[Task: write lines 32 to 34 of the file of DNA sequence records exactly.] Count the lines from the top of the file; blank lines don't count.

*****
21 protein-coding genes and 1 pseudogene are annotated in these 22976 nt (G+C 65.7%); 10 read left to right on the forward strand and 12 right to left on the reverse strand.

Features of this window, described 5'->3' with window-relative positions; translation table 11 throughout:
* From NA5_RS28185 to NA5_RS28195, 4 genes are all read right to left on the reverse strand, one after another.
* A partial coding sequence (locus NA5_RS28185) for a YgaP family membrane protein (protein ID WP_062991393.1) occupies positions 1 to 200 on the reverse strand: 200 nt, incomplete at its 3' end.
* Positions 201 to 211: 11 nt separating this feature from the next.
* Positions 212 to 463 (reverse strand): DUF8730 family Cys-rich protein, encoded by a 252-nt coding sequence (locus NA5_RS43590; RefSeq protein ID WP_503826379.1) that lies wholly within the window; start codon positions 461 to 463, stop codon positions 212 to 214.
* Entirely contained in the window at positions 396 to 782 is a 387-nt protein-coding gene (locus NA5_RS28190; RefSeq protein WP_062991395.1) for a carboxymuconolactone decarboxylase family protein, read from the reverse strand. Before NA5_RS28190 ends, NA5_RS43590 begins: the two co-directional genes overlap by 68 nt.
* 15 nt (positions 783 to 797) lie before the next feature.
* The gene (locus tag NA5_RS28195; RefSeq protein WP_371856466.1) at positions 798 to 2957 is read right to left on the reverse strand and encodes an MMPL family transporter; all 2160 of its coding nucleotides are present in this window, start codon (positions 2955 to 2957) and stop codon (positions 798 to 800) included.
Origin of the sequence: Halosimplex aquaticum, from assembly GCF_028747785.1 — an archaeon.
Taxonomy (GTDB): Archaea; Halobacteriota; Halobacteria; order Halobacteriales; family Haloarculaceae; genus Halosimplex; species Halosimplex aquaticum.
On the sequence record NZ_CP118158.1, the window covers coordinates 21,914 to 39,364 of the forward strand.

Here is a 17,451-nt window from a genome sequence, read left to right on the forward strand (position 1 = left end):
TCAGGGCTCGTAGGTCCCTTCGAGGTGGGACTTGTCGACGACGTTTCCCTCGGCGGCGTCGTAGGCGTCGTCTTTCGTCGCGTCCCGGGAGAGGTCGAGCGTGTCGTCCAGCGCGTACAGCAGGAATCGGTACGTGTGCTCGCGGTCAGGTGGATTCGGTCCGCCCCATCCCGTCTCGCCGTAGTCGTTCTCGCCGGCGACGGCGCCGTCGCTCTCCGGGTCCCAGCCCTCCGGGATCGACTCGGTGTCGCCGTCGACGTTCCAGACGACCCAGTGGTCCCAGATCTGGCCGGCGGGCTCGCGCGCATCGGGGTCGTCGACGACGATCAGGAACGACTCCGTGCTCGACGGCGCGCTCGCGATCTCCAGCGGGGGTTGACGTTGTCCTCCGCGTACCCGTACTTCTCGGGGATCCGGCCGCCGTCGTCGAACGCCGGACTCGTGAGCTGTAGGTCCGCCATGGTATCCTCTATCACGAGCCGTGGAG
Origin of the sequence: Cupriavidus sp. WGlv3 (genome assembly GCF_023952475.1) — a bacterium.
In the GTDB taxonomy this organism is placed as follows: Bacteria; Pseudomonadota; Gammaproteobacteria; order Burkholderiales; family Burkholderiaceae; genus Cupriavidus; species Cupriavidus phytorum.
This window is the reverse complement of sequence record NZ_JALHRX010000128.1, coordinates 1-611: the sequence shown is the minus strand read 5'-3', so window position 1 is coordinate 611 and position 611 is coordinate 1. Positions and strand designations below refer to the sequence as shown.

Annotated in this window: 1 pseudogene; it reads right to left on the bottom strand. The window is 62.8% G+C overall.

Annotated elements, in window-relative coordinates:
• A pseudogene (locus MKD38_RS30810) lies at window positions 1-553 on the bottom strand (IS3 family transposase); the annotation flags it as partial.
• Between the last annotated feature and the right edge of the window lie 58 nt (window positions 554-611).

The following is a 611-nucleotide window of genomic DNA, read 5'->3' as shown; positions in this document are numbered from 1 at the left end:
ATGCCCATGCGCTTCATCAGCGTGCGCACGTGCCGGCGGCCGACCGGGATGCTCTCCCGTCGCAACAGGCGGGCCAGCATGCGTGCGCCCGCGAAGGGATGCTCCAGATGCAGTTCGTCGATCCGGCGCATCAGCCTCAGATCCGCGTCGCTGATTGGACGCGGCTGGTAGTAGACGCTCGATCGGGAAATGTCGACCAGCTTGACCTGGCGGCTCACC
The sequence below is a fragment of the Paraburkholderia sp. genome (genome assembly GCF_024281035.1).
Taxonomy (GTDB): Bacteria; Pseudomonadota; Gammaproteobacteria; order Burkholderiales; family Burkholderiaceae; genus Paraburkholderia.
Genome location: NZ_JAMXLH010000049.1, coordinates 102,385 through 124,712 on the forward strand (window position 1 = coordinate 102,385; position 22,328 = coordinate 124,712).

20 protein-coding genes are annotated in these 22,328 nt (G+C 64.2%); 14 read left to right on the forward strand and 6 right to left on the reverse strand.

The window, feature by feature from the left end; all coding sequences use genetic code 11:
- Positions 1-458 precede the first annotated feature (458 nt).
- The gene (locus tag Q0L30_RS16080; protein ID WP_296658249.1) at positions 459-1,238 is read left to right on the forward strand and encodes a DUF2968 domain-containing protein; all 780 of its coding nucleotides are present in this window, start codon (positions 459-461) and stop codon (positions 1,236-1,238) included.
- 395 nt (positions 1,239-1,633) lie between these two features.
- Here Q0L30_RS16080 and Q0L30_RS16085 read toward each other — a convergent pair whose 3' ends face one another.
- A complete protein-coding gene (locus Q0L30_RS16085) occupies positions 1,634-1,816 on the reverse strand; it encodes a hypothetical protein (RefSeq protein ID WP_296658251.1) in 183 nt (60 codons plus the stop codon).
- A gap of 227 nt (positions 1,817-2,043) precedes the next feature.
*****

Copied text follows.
- Here Q0L30_RS16080 and Q0L30_RS16085 read toward each other — a convergent pair whose 3' ends face one another.
- A complete protein-coding gene (locus Q0L30_RS16085) occupies positions 1,634-1,816 on the reverse strand; it encodes a hypothetical protein (RefSeq protein ID WP_296658251.1) in 183 nt (60 codons plus the stop codon).
- A gap of 227 nt (positions 1,817-2,043) precedes the next feature.